Patient volumes rebounded and staff shortages began to moderate in the first quarter at Universal Health Services, signaling what CEO Marc Miller on Wednesday called a “year of continued transition into a post-pandemic world.”

Universal Health, a King of Prussia, Pennsylvania-based for-profit system, reported more patients in acute care and behavioral health during the first quarter. Same-facility admissions in behavioral health grew 7.5% from a year ago, while acute care admissions jumped 7.2%. 

The health system is filling more positions and as a result, considering expansion options as it prepares to treat more patients, Chief Financial Officer Steve Filton said during Wednesday’s earnings call. Executives recently met to discuss possible changes to facilities operating at more than 80% capacity, he said.

“This is a bit of a compounding dynamic,” Filton said. “As we’re able to hire more people and fill more of our permanent vacancies, I think we’ll be able to treat more patients, and as we’re able to treat more patients, we may need to increase capacity in some of our facilities and some of our de novo projects.”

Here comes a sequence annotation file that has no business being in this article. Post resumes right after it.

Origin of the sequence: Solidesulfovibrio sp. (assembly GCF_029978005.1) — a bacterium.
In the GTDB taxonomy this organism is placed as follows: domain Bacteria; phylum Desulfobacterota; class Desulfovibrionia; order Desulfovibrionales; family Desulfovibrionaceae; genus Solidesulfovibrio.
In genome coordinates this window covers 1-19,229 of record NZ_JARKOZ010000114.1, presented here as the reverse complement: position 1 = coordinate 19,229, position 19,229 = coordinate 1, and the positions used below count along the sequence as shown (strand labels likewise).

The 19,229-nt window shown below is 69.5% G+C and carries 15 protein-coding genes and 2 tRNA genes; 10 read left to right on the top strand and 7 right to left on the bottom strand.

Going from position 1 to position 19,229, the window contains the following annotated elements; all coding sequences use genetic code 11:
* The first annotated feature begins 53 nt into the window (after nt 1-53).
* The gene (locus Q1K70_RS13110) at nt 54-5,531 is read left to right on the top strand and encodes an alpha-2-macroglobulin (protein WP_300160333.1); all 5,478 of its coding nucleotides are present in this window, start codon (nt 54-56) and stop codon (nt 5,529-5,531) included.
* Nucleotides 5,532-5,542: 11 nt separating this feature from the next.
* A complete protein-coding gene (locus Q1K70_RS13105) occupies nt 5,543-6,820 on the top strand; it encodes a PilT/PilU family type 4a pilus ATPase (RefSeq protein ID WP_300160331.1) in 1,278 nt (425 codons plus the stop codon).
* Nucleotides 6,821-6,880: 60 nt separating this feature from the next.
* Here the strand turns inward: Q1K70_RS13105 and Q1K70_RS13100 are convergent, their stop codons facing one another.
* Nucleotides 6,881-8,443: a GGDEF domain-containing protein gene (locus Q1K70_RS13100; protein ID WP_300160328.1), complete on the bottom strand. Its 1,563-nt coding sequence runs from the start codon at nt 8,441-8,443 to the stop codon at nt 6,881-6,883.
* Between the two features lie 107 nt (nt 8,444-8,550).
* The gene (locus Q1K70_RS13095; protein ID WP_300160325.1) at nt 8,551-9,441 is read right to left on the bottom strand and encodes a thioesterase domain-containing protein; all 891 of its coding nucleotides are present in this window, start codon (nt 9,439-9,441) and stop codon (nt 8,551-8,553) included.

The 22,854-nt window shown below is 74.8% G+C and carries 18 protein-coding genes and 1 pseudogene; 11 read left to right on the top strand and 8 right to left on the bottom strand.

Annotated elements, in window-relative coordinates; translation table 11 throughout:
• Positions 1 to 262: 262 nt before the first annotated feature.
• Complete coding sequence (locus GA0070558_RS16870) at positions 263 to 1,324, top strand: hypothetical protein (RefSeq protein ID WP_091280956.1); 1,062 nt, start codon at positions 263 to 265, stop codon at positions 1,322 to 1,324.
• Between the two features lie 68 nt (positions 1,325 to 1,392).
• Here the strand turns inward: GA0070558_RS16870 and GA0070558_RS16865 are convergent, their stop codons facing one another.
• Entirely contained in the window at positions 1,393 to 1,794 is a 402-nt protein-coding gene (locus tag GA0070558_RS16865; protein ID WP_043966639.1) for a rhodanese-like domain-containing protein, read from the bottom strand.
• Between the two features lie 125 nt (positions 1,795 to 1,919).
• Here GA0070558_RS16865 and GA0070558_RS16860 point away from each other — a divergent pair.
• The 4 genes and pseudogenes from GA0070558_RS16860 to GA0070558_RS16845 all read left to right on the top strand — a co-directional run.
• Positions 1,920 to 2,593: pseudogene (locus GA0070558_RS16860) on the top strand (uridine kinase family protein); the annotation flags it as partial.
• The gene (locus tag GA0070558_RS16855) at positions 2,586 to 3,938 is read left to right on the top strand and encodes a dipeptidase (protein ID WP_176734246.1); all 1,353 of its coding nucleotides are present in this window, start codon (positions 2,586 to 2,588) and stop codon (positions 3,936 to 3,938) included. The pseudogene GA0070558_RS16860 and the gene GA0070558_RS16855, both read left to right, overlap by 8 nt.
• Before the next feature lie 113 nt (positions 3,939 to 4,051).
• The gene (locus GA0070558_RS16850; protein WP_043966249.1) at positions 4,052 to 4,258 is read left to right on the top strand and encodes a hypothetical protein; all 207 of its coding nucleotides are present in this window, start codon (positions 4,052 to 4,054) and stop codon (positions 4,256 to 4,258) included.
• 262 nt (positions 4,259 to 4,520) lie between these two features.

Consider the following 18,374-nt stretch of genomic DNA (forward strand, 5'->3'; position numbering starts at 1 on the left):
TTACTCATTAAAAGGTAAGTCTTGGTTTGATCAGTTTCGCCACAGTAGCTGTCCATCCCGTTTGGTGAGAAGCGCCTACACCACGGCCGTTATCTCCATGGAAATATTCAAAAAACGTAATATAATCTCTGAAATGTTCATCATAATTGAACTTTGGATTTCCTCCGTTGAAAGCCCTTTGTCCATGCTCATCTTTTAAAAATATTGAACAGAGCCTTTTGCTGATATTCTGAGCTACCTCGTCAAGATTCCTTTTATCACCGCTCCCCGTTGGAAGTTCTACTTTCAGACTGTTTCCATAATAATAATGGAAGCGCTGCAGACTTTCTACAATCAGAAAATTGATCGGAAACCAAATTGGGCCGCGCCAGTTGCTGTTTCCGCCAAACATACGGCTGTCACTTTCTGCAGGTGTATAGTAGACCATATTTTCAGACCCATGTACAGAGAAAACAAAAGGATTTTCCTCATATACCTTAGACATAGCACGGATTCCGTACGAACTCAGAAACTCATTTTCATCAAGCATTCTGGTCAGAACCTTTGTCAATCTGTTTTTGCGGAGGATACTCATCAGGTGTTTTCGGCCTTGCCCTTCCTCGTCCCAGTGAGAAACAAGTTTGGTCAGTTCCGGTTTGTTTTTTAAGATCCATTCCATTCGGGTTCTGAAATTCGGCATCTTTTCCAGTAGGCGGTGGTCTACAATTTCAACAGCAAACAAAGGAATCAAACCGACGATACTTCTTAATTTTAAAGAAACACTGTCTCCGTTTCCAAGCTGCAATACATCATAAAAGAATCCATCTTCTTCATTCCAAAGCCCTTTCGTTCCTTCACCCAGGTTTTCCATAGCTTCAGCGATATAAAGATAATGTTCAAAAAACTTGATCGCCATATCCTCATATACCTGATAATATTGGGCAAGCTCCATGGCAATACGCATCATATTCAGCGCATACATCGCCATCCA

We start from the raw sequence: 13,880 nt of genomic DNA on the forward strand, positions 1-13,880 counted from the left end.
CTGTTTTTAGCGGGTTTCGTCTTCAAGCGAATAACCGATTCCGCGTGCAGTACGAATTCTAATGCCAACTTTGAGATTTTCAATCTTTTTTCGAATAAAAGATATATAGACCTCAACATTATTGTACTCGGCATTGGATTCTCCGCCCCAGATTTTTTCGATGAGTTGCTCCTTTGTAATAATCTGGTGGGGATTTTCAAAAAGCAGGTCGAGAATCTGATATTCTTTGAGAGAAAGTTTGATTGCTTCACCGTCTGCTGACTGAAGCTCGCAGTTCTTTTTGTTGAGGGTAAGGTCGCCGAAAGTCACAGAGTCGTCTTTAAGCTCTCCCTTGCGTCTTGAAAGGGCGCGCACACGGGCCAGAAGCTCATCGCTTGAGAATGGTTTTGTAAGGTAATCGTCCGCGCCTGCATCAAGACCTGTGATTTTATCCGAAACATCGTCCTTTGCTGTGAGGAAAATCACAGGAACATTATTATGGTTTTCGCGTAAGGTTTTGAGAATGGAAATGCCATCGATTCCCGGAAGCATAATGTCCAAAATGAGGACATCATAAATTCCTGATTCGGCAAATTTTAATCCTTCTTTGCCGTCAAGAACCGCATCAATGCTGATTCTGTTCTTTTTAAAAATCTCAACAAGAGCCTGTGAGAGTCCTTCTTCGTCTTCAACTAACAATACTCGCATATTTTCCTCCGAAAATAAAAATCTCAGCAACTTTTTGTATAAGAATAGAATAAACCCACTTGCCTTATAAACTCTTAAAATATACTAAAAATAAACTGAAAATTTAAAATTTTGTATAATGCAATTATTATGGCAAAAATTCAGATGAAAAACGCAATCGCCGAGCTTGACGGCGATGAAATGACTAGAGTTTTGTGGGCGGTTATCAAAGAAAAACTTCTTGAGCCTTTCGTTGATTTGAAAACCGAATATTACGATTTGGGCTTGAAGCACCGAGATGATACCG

In March, Universal Health ended inpatient services at its Desert Springs Hospital Medical Center in Las Vegas, taking a $10 million hit from the shutdown and severance costs. However, Universal subsidiary Valley Health System is building a nearby hospital in West Anderson and plans to open it in early to mid-2024. About a year ago, it opened Northern Nevada Sierra Medical Center in Reno, Nevada. 

Universal Health operates almost 30 acute-care hospitals, 331 inpatient behavioral-health facilities and 39 outpatient facilities and ambulatory care locations across 39 states, Washington, D.C., Puerto Rico and the United Kingdom. 

Late Tuesday, Universal Health reported first-quarter net income of $163.12 million, or $2.28 per share, compared with net income of $153.91 million, or $2.02 per share, a year ago. 

Quarterly revenue rose 5.3% to $3.47 billion. Expenses increased 4.2% to $3.19 billion, including increases of 3.6% for salaries and wages and 2.4% for supplies.

Despite first-quarter improvements, Universal Health did not change its financial guidance for 2023, as its for-profit peers HCA Healthcare and Tenet Healthcare did. Universal Health closed at $142.79 per share on Wednesday, up about 1.5% from Tuesday’s closing price.